Wouldn’t it be handy if you could manage multiple Kubernetes clusters using a single tool and interface? Kubernetes would like to let you do this using a feature called federation.
The trouble is, federation has proved to be much more difficult for Kubernetes to implement than you might expect. Here’s why.
What is Kubernetes Federation?
The goal behind federation in Kubernetes is simple: to allow multiple clusters to be managed from a single Kubernetes instance.
Kubernetes developers envision federation as a way to solve several problems. It can increase availability by spreading workloads across multiple clusters. It can make application migration from one cluster to another easier. It simplifies the process of managing a multi-cluster Kubernetes deployment.
Kubernetes Federation V1
You might think federation would be a relatively easy feature to implement. After all, how hard could it be to get different clusters to respond to a single tool?
Kubernetes developers perhaps thought that this would be easy to accomplish, too—at least, originally. That’s why they added federation v1 to Kubernetes. The feature relied on the Kubernetes API to let users manage multiple clusters at once without having to learn any new tricks.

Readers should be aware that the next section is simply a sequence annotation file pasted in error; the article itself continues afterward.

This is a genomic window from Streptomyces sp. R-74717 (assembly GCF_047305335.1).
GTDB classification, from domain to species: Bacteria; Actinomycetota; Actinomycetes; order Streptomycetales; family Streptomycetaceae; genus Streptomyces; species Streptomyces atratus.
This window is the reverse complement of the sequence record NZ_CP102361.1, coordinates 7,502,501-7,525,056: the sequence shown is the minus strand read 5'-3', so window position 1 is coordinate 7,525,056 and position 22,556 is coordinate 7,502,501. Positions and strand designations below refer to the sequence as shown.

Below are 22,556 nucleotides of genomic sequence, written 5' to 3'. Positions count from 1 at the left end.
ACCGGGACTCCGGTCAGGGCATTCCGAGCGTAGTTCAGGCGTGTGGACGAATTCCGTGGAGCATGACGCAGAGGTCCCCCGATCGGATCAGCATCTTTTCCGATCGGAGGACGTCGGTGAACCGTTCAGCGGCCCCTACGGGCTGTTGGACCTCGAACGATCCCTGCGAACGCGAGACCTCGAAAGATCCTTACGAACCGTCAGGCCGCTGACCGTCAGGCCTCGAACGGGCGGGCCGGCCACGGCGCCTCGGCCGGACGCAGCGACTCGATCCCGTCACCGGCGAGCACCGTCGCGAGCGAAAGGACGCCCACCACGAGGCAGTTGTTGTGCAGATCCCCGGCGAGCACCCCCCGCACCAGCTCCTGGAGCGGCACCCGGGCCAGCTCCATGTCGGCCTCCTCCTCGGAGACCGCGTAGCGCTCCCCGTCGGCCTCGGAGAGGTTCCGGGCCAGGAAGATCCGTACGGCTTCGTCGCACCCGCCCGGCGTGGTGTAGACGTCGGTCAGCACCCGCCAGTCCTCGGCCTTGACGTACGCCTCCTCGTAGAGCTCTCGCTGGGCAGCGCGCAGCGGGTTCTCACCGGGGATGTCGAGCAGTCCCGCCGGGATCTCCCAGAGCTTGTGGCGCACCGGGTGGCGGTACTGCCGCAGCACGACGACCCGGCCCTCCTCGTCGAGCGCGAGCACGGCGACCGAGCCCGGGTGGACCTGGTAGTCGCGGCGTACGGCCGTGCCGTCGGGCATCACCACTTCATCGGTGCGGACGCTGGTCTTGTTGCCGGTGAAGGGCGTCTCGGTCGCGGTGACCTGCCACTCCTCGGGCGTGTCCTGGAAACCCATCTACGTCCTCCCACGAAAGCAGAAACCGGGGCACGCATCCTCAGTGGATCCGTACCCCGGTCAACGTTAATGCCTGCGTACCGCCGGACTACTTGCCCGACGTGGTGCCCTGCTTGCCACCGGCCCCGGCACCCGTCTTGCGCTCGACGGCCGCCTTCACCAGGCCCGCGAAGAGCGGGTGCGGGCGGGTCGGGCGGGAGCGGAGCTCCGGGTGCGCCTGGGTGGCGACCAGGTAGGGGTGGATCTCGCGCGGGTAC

But federation v1 never came close to being ready for production-level use. Today, it’s considered deprecated, and Kubernetes recommends against using it.
The main reason why, as representatives of companies that contribute to Kubernetes development wrote last year, is that federation is actually more difficult to implement than it might first appear. It requires making decisions about things such as whether a workload can be shared between clusters of drastically different sizes without impacting performance, which actions users should be able to perform on multiple clusters at once, how to handle access control for multiple clusters and more.
Kubernetes developers are now working on a new federation solution, called federation v2, that aims to answer these questions and provide a more robust federation solution.
For now, federation v2 remains in development, and is not ready for prime-time use. Its developers call it an “in-progress prototype,” which is not language that suggests that it’s going to be production-grade anytime soon.
The good news for Kubernetes users seeking a federation feature, however, is that federation v2 is under heavy development, with lots of steady activity on GitHub over recent months.
Will running multiple clusters using a federated model prove to be the big innovation in Kubernetes architectures a year or two from now? It’s too early to say for sure, but if federation v2 works out, I see a lot of federated clusters in the future.